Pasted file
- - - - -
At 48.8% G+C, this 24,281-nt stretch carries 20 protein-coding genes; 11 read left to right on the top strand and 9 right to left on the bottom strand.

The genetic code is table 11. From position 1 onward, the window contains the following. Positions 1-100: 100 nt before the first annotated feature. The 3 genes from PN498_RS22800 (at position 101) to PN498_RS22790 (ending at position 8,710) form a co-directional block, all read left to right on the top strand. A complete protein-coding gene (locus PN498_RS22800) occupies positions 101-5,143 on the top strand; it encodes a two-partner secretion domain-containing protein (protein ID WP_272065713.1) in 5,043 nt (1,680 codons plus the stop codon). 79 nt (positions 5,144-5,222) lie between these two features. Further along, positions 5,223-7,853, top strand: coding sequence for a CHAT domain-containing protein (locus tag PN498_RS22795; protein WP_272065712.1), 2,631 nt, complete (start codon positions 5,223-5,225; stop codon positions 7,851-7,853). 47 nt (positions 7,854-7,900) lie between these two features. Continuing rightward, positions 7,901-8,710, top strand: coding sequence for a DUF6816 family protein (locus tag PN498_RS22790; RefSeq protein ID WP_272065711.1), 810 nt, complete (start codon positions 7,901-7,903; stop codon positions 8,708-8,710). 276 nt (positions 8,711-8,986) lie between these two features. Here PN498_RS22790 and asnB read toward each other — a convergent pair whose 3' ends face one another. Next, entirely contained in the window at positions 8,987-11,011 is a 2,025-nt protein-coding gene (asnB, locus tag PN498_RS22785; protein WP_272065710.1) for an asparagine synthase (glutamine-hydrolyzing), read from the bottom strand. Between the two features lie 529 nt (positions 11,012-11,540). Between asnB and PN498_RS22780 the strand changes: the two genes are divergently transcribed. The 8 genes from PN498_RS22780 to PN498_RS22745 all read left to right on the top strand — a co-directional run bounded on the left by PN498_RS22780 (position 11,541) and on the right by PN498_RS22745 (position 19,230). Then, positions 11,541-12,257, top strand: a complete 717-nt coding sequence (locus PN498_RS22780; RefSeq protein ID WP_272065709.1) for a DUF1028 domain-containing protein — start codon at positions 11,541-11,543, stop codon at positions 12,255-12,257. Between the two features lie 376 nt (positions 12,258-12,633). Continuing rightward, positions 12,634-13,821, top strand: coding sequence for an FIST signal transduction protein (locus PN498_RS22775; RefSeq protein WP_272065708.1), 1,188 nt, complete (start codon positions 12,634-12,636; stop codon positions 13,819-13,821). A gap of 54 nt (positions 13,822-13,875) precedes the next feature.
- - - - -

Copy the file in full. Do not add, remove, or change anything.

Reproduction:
At 48.8% G+C, this 24,281-nt stretch carries 20 protein-coding genes; 11 read left to right on the top strand and 9 right to left on the bottom strand.

The genetic code is table 11. From position 1 onward, the window contains the following. Positions 1-100: 100 nt before the first annotated feature. The 3 genes from PN498_RS22800 (at position 101) to PN498_RS22790 (ending at position 8,710) form a co-directional block, all read left to right on the top strand. A complete protein-coding gene (locus PN498_RS22800) occupies positions 101-5,143 on the top strand; it encodes a two-partner secretion domain-containing protein (protein ID WP_272065713.1) in 5,043 nt (1,680 codons plus the stop codon). 79 nt (positions 5,144-5,222) lie between these two features. Further along, positions 5,223-7,853, top strand: coding sequence for a CHAT domain-containing protein (locus tag PN498_RS22795; protein WP_272065712.1), 2,631 nt, complete (start codon positions 5,223-5,225; stop codon positions 7,851-7,853). 47 nt (positions 7,854-7,900) lie between these two features. Continuing rightward, positions 7,901-8,710, top strand: coding sequence for a DUF6816 family protein (locus tag PN498_RS22790; RefSeq protein ID WP_272065711.1), 810 nt, complete (start codon positions 7,901-7,903; stop codon positions 8,708-8,710). 276 nt (positions 8,711-8,986) lie between these two features. Here PN498_RS22790 and asnB read toward each other — a convergent pair whose 3' ends face one another. Next, entirely contained in the window at positions 8,987-11,011 is a 2,025-nt protein-coding gene (asnB, locus tag PN498_RS22785; protein WP_272065710.1) for an asparagine synthase (glutamine-hydrolyzing), read from the bottom strand. Between the two features lie 529 nt (positions 11,012-11,540). Between asnB and PN498_RS22780 the strand changes: the two genes are divergently transcribed. The 8 genes from PN498_RS22780 to PN498_RS22745 all read left to right on the top strand — a co-directional run bounded on the left by PN498_RS22780 (position 11,541) and on the right by PN498_RS22745 (position 19,230). Then, positions 11,541-12,257, top strand: a complete 717-nt coding sequence (locus PN498_RS22780; RefSeq protein ID WP_272065709.1) for a DUF1028 domain-containing protein — start codon at positions 11,541-11,543, stop codon at positions 12,255-12,257. Between the two features lie 376 nt (positions 12,258-12,633). Continuing rightward, positions 12,634-13,821, top strand: coding sequence for an FIST signal transduction protein (locus PN498_RS22775; RefSeq protein WP_272065708.1), 1,188 nt, complete (start codon positions 12,634-12,636; stop codon positions 13,819-13,821). A gap of 54 nt (positions 13,822-13,875) precedes the next feature.